Analysis of the 2008-09 Budget Bill: General Government


Total state funding for general government is proposed to increase by almost 4 percent in the budget year. This increase is the net amount from a number of factors, including both one–time costs and savings in 2007–08, various budget savings proposals for 2008‑09, and some rising expenditures.

The “General Government” section of the budget contains a number of programs and departments with a wide range of responsibilities and functions. For instance, these programs and departments provide financial assistance to local governments, regulate businesses, provide services to state agencies, enforce fair employment practices, and collect revenue to fund state operations. The 2008‑09 Governor’s Budget proposes $8.4 billion in state expenditures (combined General Fund and special funds) for these functions. The proposed budget–year funding is $295 million (3.6 percent) more than proposed 2007–08 expenditures.

Spending by Major Program

There are three major program areas within general government:

We describe these program areas below, and Figure 1 shows the proposed 2007–08 and 2008‑09 expenditures by program area.


Figure 1

General Government Spending by Program Area

(Dollars in Millions)







State administration





Tax relief/local governments





State employee











a  Costs not reflected in departments' budgets, such as payments for retirees’ health premiums.

    Detail may not total due to rounding.


State Administration

Within general government, there are about 50 departments and agencies that serve a wide range of functions. Departments provide services to the public, regulate businesses, collect tax revenues, and serve other state entities.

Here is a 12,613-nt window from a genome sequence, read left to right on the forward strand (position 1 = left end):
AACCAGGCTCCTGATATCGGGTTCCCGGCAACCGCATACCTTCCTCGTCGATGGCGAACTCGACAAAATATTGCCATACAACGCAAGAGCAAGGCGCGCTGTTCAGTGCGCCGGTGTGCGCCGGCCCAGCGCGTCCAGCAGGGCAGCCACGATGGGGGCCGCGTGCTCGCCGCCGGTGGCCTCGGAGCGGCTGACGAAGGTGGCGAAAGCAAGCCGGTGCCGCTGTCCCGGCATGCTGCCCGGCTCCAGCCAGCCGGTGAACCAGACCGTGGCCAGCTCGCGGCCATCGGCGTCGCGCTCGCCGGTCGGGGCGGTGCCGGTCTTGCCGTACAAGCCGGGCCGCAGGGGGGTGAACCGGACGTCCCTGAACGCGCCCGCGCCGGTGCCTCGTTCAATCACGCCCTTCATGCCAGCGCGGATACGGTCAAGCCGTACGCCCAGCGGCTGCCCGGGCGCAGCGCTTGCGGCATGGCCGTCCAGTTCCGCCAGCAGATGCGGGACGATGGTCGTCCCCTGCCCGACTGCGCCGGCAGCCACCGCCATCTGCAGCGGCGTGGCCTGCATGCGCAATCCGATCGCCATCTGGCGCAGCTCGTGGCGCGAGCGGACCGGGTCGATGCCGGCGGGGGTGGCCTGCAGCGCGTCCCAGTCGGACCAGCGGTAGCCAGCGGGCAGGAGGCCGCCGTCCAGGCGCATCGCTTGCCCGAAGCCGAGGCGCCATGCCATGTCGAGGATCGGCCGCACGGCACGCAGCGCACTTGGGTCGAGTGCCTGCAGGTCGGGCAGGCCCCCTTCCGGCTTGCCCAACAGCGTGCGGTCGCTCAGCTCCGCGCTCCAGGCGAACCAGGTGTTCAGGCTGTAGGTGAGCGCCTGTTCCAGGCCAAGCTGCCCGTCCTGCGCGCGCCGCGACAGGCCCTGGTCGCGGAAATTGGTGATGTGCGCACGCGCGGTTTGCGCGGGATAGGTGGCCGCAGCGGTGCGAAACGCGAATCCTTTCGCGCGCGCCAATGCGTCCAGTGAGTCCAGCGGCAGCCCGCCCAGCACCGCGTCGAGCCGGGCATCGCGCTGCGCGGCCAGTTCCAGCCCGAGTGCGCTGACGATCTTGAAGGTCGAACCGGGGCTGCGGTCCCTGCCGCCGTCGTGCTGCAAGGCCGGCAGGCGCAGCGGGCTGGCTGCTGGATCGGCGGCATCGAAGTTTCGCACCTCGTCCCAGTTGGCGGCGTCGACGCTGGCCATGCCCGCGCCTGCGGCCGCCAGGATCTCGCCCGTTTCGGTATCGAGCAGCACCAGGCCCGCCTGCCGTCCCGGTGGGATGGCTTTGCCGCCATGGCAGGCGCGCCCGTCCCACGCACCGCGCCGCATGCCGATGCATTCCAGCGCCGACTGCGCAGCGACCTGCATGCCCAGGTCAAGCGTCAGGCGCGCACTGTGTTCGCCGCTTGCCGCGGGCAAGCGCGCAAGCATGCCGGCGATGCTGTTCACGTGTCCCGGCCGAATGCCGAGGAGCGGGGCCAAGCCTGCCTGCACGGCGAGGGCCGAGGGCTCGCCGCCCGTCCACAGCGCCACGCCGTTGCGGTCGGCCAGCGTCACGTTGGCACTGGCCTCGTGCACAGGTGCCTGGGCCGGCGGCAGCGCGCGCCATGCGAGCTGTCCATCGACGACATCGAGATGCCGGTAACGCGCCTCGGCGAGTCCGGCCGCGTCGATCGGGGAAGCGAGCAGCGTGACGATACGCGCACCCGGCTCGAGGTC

Government Services. A number of departments provide government services to the public. These services include housing assistance, coordination of emergency responses, and assistance to veterans. In most cases, the Governor’s budget proposes to reduce these services as part of the administration’s across–the–board reductions. After accounting for some increasing costs, there is a slight decrease in funding for these departments compared to the amounts received in 2007–08.

Regulatory Activities. Many departments are responsible for providing regulatory oversight of various consumer and business activities. These agencies promote business development while regulating various aspects of licensee, business, and employment practices. The groups regulated range from individuals licensed to practice specified occupations to large corporations licensed to conduct business in the state. Most of these departments are funded from special funds that receive revenues from regulatory and license fees.

Tax Collection. The Franchise Tax Board (FTB) and the Board of Equalization (BOE) are the state’s two major revenue collection agencies. The FTB is responsible primarily for collection and administration of the state’s personal income tax and the corporation tax. In addition, it assists in the collection of various types of nontax delinquencies, including child support payments and vehicle–related assessments. The BOE is responsible primarily for administration and collection of the sales and use tax, as well as excise taxes on fuel, cigarettes, and alcoholic beverages. The budget proposes total funding of $875 million ($796 million General Fund) for these two agencies in 2008‑09, up $45 million (5 percent) from the current year. This increase is due principally to proposed augmentations to increase tax enforcement and collection activities. These augmentations are expected to increase General Fund revenues by about $150 million in 2008‑09.

Services to Other Departments. Some state departments exist primarily to provide support for other departments. For instance, the Department of General Services assists state departments on purchasing and real estate decisions. The Department of Finance acts as the state’s fiscal oversight agency. The administration proposes $40 million for additional development costs of the $1.6 billion Financial Information System for California (FI$Cal), a computer project intended to modernize the state’s budgeting and accounting systems. This proposal is reflected in a new budget item, Item 8880. The administration proposes to finance most of the project’s costs.

Tax Relief and Local Government Payments